Having a purpose forces you to stay in your lane on the way to your destination. There are so many shinny attention getting distractions that can steer your growing community in a different direction, that being focused on a purpose is very important. The purpose is the mission and can always be expanded to accommodate new concepts, but only if the community leaders come together and agree on it. Otherwise if someone makes a concrete decision without conferring with the whole, you get unruly factions or rogue agents looking to push their thoughts to undermine the greater purpose of the community. History is littered with examples of community leaders not coming together to address the idea of change to the groups mission, which have ultimately lead to the community’s downfall. There are also countless examples of the converse where community leaders address change to the mission, and the greater community benefits and continues to grow.
Since 1993 the Viking community steadily grew in size and its initial mission of running soccer classes changed to running sports programs. The reason being that more parents within the Viking community were clamoring for multiple sport offerings from Mike, so he created a program called Multi-Sports and changed the name of the company to Viking Sports Camp.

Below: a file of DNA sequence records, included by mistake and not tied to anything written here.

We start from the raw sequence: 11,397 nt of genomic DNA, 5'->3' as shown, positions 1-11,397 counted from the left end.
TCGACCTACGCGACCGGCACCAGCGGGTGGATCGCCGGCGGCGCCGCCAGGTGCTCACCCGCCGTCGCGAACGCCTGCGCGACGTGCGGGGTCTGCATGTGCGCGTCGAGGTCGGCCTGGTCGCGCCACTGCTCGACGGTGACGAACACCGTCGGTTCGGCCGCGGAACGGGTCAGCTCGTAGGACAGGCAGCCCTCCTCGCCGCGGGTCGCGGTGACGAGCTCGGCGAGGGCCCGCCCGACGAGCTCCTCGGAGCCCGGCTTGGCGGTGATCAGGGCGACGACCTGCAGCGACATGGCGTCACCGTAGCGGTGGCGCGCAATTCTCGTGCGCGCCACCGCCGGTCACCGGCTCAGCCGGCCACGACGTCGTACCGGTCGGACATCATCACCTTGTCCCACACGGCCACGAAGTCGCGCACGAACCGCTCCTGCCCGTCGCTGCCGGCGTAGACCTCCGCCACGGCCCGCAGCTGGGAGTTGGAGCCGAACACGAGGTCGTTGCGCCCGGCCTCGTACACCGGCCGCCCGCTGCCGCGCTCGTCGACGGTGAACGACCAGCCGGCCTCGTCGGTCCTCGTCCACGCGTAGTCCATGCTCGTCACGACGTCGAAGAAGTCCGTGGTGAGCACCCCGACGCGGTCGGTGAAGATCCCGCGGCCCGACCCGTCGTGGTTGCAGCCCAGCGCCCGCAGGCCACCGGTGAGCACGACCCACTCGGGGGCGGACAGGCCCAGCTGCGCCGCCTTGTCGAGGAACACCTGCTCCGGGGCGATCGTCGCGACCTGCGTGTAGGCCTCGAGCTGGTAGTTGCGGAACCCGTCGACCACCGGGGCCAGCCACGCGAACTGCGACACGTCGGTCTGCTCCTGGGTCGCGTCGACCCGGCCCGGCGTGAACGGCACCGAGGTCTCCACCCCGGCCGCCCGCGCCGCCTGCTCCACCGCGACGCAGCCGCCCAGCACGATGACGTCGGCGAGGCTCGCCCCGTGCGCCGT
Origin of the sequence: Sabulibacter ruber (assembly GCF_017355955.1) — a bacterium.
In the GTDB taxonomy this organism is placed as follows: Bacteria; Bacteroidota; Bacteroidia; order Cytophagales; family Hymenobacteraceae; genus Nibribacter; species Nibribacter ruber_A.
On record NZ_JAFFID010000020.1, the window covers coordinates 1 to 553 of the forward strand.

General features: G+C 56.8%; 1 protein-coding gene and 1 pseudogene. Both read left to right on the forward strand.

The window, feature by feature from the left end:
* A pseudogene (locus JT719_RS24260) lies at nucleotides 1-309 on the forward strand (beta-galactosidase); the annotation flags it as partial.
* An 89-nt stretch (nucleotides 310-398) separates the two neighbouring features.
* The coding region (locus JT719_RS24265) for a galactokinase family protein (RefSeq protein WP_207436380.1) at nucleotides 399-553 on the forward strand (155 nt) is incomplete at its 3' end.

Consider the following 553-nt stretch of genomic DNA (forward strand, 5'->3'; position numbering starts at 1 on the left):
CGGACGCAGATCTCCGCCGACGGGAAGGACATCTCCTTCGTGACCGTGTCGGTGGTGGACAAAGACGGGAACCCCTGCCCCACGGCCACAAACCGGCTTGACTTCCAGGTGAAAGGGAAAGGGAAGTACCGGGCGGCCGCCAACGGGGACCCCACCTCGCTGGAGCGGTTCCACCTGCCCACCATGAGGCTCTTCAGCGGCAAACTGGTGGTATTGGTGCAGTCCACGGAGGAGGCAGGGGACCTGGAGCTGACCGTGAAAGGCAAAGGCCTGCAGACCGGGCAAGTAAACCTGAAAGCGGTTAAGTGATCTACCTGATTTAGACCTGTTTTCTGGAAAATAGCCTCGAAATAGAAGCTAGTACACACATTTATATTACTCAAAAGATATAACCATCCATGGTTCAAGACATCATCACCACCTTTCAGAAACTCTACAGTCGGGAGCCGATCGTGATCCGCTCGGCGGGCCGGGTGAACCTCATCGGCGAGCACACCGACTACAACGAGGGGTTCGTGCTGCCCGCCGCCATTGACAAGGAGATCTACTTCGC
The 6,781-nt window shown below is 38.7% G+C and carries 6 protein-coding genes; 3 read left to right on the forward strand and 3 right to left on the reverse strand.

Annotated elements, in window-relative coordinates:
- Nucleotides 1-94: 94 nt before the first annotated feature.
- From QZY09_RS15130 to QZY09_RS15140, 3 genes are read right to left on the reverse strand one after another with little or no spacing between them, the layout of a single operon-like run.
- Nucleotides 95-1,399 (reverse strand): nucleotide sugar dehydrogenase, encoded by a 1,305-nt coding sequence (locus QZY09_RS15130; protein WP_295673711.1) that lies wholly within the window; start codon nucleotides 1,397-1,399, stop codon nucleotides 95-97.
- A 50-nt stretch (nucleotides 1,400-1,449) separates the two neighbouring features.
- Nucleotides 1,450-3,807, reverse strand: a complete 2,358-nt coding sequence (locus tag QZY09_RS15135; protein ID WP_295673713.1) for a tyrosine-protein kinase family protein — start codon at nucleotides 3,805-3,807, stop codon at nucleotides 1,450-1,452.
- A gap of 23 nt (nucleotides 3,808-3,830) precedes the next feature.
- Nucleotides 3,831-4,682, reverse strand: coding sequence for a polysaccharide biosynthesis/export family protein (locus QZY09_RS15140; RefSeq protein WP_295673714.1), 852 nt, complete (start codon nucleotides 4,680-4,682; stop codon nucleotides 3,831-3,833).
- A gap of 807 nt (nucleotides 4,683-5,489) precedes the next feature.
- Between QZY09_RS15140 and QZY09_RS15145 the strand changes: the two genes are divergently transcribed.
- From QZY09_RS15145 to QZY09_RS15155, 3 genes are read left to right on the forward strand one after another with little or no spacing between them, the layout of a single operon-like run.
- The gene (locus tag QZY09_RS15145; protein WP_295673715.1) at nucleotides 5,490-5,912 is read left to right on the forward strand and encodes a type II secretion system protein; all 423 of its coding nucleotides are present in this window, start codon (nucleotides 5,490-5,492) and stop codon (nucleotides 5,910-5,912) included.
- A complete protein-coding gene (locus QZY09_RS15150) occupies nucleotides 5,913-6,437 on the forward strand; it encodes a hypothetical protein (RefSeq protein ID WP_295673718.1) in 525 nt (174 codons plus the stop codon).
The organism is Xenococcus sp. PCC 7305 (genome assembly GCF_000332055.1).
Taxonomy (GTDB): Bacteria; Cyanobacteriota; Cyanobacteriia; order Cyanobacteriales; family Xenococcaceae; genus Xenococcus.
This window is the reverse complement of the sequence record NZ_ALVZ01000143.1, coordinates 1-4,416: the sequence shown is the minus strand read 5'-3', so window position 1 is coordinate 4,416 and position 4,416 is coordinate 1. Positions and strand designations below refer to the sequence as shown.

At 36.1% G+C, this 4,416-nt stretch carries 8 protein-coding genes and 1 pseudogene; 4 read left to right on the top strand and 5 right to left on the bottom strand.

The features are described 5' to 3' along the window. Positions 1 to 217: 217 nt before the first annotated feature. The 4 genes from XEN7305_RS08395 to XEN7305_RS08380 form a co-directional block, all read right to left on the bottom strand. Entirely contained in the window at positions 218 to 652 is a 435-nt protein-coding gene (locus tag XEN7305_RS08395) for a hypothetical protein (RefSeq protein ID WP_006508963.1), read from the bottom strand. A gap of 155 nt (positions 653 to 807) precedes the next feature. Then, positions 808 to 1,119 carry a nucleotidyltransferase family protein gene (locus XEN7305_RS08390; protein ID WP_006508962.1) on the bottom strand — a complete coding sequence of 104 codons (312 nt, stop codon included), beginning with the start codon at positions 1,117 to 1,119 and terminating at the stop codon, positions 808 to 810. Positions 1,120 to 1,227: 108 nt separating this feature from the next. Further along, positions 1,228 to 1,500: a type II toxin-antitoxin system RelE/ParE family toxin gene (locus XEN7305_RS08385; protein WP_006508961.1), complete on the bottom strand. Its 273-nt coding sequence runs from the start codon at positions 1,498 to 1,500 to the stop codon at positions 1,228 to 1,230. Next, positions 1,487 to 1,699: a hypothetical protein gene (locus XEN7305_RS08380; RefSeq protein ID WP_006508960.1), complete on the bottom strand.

In 2007 Mike hired me to work at Viking Sports. After teaching me the ins and outs of the business he sold Viking to Dennis. When Dennis became the owner I helped him run Viking with my fellow coach Zach. At this time, Viking’s primary mission was to offer sports programs to kids, which saw the company work with a handful of recreation departments. While focusing on this purpose, the community was growing stale. Viking wasn’t really offering anything new and the community was just going throw the motions. The community wasn’t really growing anymore.
In 2011 Zach and I bought Viking from Dennis. We were already engrained in the Viking community, but realized we needed new ideas. While sitting at Starbucks, Zach and I talked it out. We landed on the thought of engaging the Viking community for ideas. That one action jump-started the Viking community’s energy. Lots of great ideas came pouring in, but one idea from Lisa, who ran the Brookline Recreation Department, floated to top because it was something Zach and I were already discussing. It was building a facility to give our community a physical home base of operations.
After the Viking Activity Center was built we started doing a lot more cool stuff. We invented this cool Ninja Warrior program. Chris started pioneering some innovate birthday party ideas and organizations started asking us to help with their huge events. We were becoming a different company so Zach and I huddled together along with our leadership team, like we so often do, to figure out Viking’s new mission. Chelsey thought we should start looking at Viking as an active community. She was absolutely right, so we landed on “creating an all-inclusive community in which fun through physical activity is recognized as crucial to a well-rounded lifestyle.”
We became specialists of fun.
Pretty cool huh?